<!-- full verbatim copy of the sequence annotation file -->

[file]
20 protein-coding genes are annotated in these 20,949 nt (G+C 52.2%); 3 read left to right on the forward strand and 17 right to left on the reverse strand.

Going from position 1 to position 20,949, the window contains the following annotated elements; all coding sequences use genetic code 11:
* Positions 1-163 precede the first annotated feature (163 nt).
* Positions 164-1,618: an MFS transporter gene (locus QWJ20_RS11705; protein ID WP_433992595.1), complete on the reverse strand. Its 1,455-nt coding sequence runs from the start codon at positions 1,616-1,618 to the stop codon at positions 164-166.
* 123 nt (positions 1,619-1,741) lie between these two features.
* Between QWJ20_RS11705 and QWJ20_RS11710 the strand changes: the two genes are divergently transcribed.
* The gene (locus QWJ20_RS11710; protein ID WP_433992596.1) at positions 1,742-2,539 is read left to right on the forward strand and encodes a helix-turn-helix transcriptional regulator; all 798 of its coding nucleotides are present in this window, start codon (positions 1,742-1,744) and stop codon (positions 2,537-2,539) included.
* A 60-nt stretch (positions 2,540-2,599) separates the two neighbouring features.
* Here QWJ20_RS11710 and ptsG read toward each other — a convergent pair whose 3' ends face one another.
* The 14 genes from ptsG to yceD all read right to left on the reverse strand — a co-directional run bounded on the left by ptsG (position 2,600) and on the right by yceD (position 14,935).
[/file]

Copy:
20 protein-coding genes are annotated in these 20,949 nt (G+C 52.2%); 3 read left to right on the forward strand and 17 right to left on the reverse strand.

Going from position 1 to position 20,949, the window contains the following annotated elements; all coding sequences use genetic code 11:
* Positions 1-163 precede the first annotated feature (163 nt).
* Positions 164-1,618: an MFS transporter gene (locus QWJ20_RS11705; protein ID WP_433992595.1), complete on the reverse strand. Its 1,455-nt coding sequence runs from the start codon at positions 1,616-1,618 to the stop codon at positions 164-166.
* 123 nt (positions 1,619-1,741) lie between these two features.
* Between QWJ20_RS11705 and QWJ20_RS11710 the strand changes: the two genes are divergently transcribed.
* The gene (locus QWJ20_RS11710; protein ID WP_433992596.1) at positions 1,742-2,539 is read left to right on the forward strand and encodes a helix-turn-helix transcriptional regulator; all 798 of its coding nucleotides are present in this window, start codon (positions 1,742-1,744) and stop codon (positions 2,537-2,539) included.
* A 60-nt stretch (positions 2,540-2,599) separates the two neighbouring features.
* Here QWJ20_RS11710 and ptsG read toward each other — a convergent pair whose 3' ends face one another.
* The 14 genes from ptsG to yceD all read right to left on the reverse strand — a co-directional run bounded on the left by ptsG (position 2,600) and on the right by yceD (position 14,935).